The sparrows offered such a chance. The inversion on chromosome 2 doesn't include genes that determine sexual development — but it does contain some that affect the birds' reproductive behaviour. Over time, those genes diverged and drove the different characteristics of the two morphs. “Whatever genes control these behavioural differences will ultimately be traced back to this inversion,” says Maney.
“These birds are an amazing system.”
But to truly show that chromosome 2 was evolving like a sex chromosome, Tuttle and Gonser would need to demonstrate that the genes in the inversion were acquiring mutations much faster than those on other chromosomes. This would prove that the white and tan morphs were using true disassortative mating, so that all pairs were white–tan. Even a tiny percentage of white–white matings would allow the inverted chromosome 2 to undergo crossing over that would help to cleanse it of mutations, and undermine the idea that it was acting like a sex chromosome. Tuttle and Gonser would need to sequence the genomes of many birds, to show parentage and to compare mutation rates in the inversion with the rest of the genome.
Finding DNA to sequence was easy. By now, Tuttle had several freezers full of blood samples collected over the years from thousands of birds. But other biology was getting in the way.
In autumn 2013, a chronic cough sent Tuttle back to the doctor with what she thought was bronchitis. She learned that her cancer had returned and spread to her lungs. Genome sequencing of her tumour revealed that her original cancer was a mosaic of cell types; the tamoxifen had tamed the hormone-sensitive cancer cells, but the insensitive ones had survived. She underwent more chemotherapy, which held the cancer in check.
The last lake trip
By the summer of 2015, the team had gathered both the ecological and the genetic data that they needed and were putting the finishing touches to their big paper — when a routine scan revealed that Tuttle's tumours were growing again. Tuttle made the 13-hour drive from Terre Haute to Cranberry Lake between chemo treatments. “We knew she was sick, but we didn't realize just how sick she really was,” says graduate student Lindsay Forrette. Soon, Tuttle was getting increasingly grim predictions about how much time she had left. “We were all thinking she was going to beat the cancer, and when we finally understood she wasn't …” Gonser's voice trails off. When Tuttle realized she would never return to Cranberry Lake, she broke down and cried.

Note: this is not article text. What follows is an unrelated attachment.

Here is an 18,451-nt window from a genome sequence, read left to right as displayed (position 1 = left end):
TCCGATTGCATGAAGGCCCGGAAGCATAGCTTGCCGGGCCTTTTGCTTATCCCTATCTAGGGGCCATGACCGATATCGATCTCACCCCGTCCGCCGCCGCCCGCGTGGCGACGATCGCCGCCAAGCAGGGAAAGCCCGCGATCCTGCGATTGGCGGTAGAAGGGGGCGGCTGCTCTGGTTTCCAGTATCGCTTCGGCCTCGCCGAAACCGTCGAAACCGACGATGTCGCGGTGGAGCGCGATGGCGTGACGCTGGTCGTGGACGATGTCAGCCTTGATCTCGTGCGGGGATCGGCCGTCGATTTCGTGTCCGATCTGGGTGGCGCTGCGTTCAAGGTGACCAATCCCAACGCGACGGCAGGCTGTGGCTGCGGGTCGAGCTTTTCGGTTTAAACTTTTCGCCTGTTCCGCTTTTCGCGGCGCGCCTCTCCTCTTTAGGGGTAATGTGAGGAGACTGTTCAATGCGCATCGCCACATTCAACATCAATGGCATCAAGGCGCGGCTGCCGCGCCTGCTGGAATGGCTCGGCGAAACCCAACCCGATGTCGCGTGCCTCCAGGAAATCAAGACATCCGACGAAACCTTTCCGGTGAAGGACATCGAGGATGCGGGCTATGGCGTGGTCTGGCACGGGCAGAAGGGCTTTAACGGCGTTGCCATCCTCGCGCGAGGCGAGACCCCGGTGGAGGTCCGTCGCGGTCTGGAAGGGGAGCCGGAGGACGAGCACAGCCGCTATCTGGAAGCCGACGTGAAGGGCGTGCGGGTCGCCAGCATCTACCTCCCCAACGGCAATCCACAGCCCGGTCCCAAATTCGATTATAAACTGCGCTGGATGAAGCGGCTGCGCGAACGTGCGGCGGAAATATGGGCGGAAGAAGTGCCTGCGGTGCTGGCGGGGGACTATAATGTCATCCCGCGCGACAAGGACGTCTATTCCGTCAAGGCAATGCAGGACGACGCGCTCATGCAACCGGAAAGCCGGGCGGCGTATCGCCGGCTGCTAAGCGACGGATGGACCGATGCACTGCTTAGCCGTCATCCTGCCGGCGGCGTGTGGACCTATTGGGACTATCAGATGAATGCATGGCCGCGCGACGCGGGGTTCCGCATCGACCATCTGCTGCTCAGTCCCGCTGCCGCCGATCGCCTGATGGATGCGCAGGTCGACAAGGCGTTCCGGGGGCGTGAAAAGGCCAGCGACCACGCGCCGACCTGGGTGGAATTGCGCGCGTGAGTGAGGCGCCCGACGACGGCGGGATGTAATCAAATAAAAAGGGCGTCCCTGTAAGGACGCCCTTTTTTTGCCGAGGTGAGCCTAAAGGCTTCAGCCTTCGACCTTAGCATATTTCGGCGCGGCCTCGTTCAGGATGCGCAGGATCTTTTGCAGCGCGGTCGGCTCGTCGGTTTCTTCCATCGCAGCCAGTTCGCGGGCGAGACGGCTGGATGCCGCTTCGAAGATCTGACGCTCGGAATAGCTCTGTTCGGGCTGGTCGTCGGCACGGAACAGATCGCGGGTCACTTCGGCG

In January 2016, when the paper was published in Current Biology, it showed unequivocally that chromosome 2 was evolving like a sex chromosome. White–white and tan–tan matings were exceedingly rare. Using the whole-genome sequences of 50 birds, the team demonstrated that the genes in the inversion were acquiring mutations much more quickly than elsewhere in the genome, a pattern that echoed the evolution of sex chromosomes in humans and birds.
In a press release, Tuttle said: “This is probably my pinnacle paper.” It would also be her last. By spring, her health had worsened. Just five days before she died, Tuttle busied herself from her hospital bed, writing more papers and helping graduate students to analyse data. She died on 15 June. When Gonser announced the news, he received condolences from around the world. “Everyone who knew her, loved her. She was just that kind of person,” Gonser says.
Tuttle leaves a rich research legacy that raises further questions, including whether this chromosomal system is ultimately destined to disappear. Balakrishnan says it is unsustainable. “That we never see systems with four sexes says that they're evolutionarily unstable and one of these alleles will ultimately go extinct.” That's because in a four-sex system, each bird must work that much harder to find a mate — a white female is not just looking for a male, she needs a tan one — so selection will favour a more advantageous two-sex system instead. Balakrishnan intends to use the white-throated sparrow to further tease apart the genetic and environmental factors that drove its evolution in the first place.
Gonser will keep going back to Cranberry Lake. He and his group want to better understand which genes control the sparrow's behaviour — from mate selection to parenting — and how those characteristics were affected by the inversion. They are using digital maps and satellite data to chart nesting sites, track tagged birds and build a richer set of behavioural data.
“There's a lot more information left in these birds,” Gonser says. “And I think Elaina would like that we're trying to uncover their secrets.”